Khmer Unicode on SQL Server

03 Oct

The physical storage of character strings in SQL Server is controlled by collations. A collation specifies the bit patterns that represent each character and the rules by which characters are sorted and compared. SQL Server supports objects that have different collations being stored in a single database. Separate SQL Server 2000 collations can be specified down to the level of columns. Each column in a table can be assigned different collations.

Microsoft SQL Server collation settings depend on the type of installation. In general, choose a SQL Server collation that supports the Microsoft Windows system locale most commonly used at your site. To identify your Windows system locale on computers running Microsoft Windows 2000, click Regional Settings in Control Panel, and then click the General tab if necessary to display the current system locale.

In most cases, a computer runs the Windows system locale that matches the language requirements of the user, so Microsoft SQL Server Setup automatically detects the Windows system locale and chooses the appropriate collation.

Notes: For Khmer Unicode, we must set collation of each column to: SQL_Latin1_General_CP850_BIN

Unicode Support of SQL Server
One problem with data types that use 1 byte to encode each character is that the data type can only represent 256 different characters. This forces multiple encoding specifications (or code pages) for different alphabets such as European alphabets, which are relatively small. It is also impossible to handle systems such as the Japanese Kanji or Korean Hangul alphabets that have thousands of characters.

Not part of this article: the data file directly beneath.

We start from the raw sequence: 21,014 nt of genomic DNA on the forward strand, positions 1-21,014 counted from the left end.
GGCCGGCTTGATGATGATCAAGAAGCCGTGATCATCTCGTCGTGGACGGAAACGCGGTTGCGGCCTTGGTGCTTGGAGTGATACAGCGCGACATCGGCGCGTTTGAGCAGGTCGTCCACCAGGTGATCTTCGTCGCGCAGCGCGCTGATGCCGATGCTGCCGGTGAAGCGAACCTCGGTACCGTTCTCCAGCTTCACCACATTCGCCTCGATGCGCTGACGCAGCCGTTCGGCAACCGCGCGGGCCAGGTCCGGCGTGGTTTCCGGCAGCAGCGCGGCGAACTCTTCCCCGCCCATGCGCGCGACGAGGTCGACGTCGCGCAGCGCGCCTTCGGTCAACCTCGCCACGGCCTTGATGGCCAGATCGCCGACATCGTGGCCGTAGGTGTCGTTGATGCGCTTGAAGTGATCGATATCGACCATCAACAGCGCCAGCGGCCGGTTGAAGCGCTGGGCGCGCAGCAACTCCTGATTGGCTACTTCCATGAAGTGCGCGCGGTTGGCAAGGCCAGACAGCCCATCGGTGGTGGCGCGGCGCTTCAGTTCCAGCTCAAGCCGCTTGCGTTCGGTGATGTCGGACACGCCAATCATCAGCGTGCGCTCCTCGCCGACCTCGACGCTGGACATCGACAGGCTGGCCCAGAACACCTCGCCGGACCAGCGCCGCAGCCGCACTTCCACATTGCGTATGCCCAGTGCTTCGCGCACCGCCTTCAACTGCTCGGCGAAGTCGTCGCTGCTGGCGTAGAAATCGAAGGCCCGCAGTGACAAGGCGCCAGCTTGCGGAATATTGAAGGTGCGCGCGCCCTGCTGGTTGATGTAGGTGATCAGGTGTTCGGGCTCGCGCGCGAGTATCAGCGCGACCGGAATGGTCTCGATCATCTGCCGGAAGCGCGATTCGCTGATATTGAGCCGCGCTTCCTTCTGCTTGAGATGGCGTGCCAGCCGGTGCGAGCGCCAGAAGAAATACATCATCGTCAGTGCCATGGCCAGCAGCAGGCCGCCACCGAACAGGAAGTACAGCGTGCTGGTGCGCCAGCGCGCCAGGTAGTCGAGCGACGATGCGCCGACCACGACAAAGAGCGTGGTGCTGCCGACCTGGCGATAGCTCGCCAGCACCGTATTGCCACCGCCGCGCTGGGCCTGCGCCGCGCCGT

The Unicode specification addresses this problem by using 2 bytes to encode each character. There are enough different patterns (65,536) in 2 bytes for a single specification covering the most common business languages. Because all Unicode systems consistently use the same bit patterns to represent all characters, there is no problem with characters being converted incorrectly when moving from one system to another. You can minimize character conversion issues by using Unicode data types throughout your system.

Unicode support was introduced to SQL Server starting with SQL Server 7.0. Microsoft SQL Server allows the storage of Unicode data only in UCS-2 encoding.
Data Types
In Microsoft SQL Server, these data types support Unicode data:

* nchar
* nvarchar
* ntext

Note: The n prefix for these data types comes from the SQL-92 standard for National (Unicode) data types. Use of nchar, nvarchar, and ntext is the same as char, varchar and text, respectively, except that:

* Unicode supports a wider range of characters
* More space is needed to store Unicode characters
* The maximum size of nchar and nvarchar columns is 4,000 characters, not 8,000 characters like char and varchar
* Unicode constants are specified with a leading N: N’A Unicode string’
* All Unicode data uses the same Unicode code page. Collations do not control the code page used for Unicode columns, only attributes such as comparison rules and case sensitivity


Posted by on October 3, 2009 in SQL Server


16 responses to “Khmer Unicode on SQL Server

  1. Samnang

    March 23, 2010 at 10:35 AM

    This is a good article for solving Khmer Unicode problem with SQL server.

    Thank you for posting this

  2. Chomnit Chouy

    April 24, 2010 at 11:26 AM

    i already change Collation to SQL_Latin1_General_CP850_BIN for each column need to store unicode string and set its data type to nvarchar(1000) or nvarchar(MAX). When I use insert statement i use N b4 the unicode string it is ok! I can see the string in khmer. BUT when I try to select using sql query with where condition it doesn’t work at all.